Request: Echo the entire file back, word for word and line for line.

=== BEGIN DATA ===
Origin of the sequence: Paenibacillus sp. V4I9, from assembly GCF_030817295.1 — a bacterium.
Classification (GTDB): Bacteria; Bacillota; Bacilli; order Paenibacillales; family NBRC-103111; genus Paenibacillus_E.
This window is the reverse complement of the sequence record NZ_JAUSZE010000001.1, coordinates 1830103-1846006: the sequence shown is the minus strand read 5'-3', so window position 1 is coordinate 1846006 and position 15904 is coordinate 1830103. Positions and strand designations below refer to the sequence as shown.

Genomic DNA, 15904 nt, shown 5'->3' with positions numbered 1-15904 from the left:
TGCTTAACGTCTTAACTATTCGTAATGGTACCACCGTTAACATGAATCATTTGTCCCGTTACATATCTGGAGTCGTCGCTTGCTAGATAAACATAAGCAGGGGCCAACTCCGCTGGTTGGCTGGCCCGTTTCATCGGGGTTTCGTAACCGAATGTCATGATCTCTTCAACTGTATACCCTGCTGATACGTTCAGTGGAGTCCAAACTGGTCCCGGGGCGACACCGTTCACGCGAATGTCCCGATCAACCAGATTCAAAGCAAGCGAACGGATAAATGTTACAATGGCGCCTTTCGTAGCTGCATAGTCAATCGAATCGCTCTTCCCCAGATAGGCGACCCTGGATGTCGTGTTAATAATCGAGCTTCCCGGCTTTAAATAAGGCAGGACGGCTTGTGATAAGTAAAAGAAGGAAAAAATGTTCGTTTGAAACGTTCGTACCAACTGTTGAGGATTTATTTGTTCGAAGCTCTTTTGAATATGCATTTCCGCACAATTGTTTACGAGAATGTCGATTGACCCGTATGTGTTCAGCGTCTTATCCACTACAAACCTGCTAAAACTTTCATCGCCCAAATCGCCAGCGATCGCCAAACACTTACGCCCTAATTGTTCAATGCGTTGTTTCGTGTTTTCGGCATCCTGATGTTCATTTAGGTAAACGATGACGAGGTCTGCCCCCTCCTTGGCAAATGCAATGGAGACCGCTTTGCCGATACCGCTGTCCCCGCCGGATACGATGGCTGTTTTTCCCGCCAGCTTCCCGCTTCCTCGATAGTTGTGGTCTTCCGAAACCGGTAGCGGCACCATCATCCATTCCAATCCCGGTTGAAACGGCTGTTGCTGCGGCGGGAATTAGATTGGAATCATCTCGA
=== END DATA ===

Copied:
Origin of the sequence: Paenibacillus sp. V4I9, from assembly GCF_030817295.1 — a bacterium.
Classification (GTDB): Bacteria; Bacillota; Bacilli; order Paenibacillales; family NBRC-103111; genus Paenibacillus_E.
This window is the reverse complement of the sequence record NZ_JAUSZE010000001.1, coordinates 1830103-1846006: the sequence shown is the minus strand read 5'-3', so window position 1 is coordinate 1846006 and position 15904 is coordinate 1830103. Positions and strand designations below refer to the sequence as shown.

Genomic DNA, 15904 nt, shown 5'->3' with positions numbered 1-15904 from the left:
TGCTTAACGTCTTAACTATTCGTAATGGTACCACCGTTAACATGAATCATTTGTCCCGTTACATATCTGGAGTCGTCGCTTGCTAGATAAACATAAGCAGGGGCCAACTCCGCTGGTTGGCTGGCCCGTTTCATCGGGGTTTCGTAACCGAATGTCATGATCTCTTCAACTGTATACCCTGCTGATACGTTCAGTGGAGTCCAAACTGGTCCCGGGGCGACACCGTTCACGCGAATGTCCCGATCAACCAGATTCAAAGCAAGCGAACGGATAAATGTTACAATGGCGCCTTTCGTAGCTGCATAGTCAATCGAATCGCTCTTCCCCAGATAGGCGACCCTGGATGTCGTGTTAATAATCGAGCTTCCCGGCTTTAAATAAGGCAGGACGGCTTGTGATAAGTAAAAGAAGGAAAAAATGTTCGTTTGAAACGTTCGTACCAACTGTTGAGGATTTATTTGTTCGAAGCTCTTTTGAATATGCATTTCCGCACAATTGTTTACGAGAATGTCGATTGACCCGTATGTGTTCAGCGTCTTATCCACTACAAACCTGCTAAAACTTTCATCGCCCAAATCGCCAGCGATCGCCAAACACTTACGCCCTAATTGTTCAATGCGTTGTTTCGTGTTTTCGGCATCCTGATGTTCATTTAGGTAAACGATGACGAGGTCTGCCCCCTCCTTGGCAAATGCAATGGAGACCGCTTTGCCGATACCGCTGTCCCCGCCGGATACGATGGCTGTTTTTCCCGCCAGCTTCCCGCTTCCTCGATAGTTGTGGTCTTCCGAAACCGGTAGCGGCACCATCATCCATTCCAATCCCGGTTGAAACGGCTGTTGCTGCGGCGGGAATTAGATTGGAATCATCTCGA